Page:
TY - JOUR

T1 - Aesthetic appreciation and Spanish art: insights from eye-tracking

AU - Bailey-Ross, Claire Stephanie

AU - Beresford, Andrew

AU - Smith, Daniel

AU - Warwick, Claire

PY - 2019/7/31

Y1 - 2019/7/31

N2 - Eye-tracking—the process of capturing and measuring human eye movement—is becoming an increasingly prevalent tool in the cultural heritage sector to understand visual processing and audience behaviours. Yet, most applications to date have focused on individual artworks and distinctions between representative/non-representative topics, with little prior work on the effects of differing written interpretations on the visual exploration of collections of artworks, particularly with devotional themes. This article reports on an eye-tracking study that explored responses to the unique collection of Francisco de Zurbarán paintings in County Durham. Using eye-tracking technology in a laboratory setting, we evaluated the viewing behaviour of three participant groups to determine whether the accompanying written context influences how digital reproductions are experienced. In addition to demonstrating statistically significant variations in aesthetic appreciation, the experiments showed that the gaze can be redirected towards areas of conceptual significance. Most importantly, we were able to challenge the assumption that viewers always look at faces (Bindemann et al., 2005). Our findings make an important new contribution to the scholarly understanding of how audiences view, appreciate, and understand artworks and to museum and heritage practices relevant to the display of art.

AB - Eye-tracking—the process of capturing and measuring human eye movement—is becoming an increasingly prevalent tool in the cultural heritage sector to understand visual processing and audience behaviours. Yet, most applications to date have focused on individual artworks and distinctions between representative/non-representative topics, with little prior work on the effects of differing written interpretations on the visual exploration of collections of artworks, particularly with devotional themes. This article reports on an eye-tracking study that explored responses to the unique collection of Francisco de Zurbarán paintings in County Durham. Using eye-tracking technology in a laboratory setting, we evaluated the viewing behaviour of three participant groups to determine whether the accompanying written context influences how digital reproductions are experienced. In addition to demonstrating statistically significant variations in aesthetic appreciation, the experiments showed that the gaze can be redirected towards areas of conceptual significance. Most importantly, we were able to challenge the assumption that viewers always look at faces (Bindemann et al., 2005). Our findings make an important new contribution to the scholarly understanding of how audiences view, appreciate, and understand artworks and to museum and heritage practices relevant to the display of art.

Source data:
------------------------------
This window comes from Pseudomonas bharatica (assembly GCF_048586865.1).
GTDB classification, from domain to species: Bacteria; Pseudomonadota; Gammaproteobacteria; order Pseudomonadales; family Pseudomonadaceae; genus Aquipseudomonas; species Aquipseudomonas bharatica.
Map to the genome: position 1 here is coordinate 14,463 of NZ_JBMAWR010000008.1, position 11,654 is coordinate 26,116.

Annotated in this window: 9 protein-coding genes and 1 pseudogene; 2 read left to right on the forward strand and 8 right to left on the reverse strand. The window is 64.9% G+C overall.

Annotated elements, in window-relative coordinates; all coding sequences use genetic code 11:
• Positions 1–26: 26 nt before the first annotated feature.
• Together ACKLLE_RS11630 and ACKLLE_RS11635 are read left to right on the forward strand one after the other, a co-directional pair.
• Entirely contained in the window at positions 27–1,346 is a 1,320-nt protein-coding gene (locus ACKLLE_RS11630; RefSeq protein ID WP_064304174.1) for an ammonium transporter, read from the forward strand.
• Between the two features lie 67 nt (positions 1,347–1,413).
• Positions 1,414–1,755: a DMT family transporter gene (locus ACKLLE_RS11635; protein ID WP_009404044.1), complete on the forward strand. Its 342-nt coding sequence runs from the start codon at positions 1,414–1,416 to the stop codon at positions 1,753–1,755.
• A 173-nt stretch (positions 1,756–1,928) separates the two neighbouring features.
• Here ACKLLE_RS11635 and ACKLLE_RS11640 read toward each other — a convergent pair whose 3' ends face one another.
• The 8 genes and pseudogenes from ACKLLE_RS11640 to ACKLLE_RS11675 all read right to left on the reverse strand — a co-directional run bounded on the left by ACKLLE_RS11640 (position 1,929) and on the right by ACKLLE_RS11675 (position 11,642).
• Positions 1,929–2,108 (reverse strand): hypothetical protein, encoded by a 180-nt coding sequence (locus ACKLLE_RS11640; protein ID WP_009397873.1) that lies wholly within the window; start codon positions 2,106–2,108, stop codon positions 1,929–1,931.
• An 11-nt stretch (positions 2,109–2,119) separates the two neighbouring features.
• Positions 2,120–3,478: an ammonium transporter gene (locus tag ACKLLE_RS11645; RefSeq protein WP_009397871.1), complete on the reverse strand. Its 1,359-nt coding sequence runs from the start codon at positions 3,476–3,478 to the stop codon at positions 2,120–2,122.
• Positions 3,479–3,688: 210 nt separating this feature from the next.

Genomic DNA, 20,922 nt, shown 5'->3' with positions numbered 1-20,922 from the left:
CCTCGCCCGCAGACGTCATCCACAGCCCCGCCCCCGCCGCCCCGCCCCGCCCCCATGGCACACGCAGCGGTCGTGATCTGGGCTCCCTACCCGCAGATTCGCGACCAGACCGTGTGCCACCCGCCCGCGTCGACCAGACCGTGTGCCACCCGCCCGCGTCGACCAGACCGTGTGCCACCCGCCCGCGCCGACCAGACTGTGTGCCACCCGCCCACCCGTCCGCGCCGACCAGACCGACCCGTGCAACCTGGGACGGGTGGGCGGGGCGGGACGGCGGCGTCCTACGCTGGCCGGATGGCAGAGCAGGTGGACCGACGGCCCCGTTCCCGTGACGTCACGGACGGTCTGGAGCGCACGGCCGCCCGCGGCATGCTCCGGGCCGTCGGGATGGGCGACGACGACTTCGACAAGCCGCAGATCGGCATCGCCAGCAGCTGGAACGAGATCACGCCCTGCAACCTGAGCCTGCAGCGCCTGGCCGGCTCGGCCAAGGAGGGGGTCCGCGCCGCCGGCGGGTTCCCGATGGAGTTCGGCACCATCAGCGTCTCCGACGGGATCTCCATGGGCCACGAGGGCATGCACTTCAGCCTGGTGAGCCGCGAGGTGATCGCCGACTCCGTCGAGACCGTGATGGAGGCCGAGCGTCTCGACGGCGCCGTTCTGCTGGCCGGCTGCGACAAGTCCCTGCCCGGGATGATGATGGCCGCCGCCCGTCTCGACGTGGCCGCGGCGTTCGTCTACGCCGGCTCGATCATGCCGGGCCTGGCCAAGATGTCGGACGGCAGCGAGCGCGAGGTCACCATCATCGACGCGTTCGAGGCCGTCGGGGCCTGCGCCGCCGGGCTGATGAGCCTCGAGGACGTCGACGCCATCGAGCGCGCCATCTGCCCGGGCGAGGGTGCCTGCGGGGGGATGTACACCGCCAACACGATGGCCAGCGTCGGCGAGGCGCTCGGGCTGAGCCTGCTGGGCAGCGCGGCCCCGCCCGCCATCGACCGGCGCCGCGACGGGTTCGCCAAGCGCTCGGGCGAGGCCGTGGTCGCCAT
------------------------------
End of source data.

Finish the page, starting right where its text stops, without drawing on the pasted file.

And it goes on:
KW - embargoover12

U2 - 10.1093/llc/fqz027

DO - 10.1093/llc/fqz027

M3 - Article

JO - Digital Scholarship in the Humanities

JF - Digital Scholarship in the Humanities

SN - 2055-7671

ER -

ID: 10532150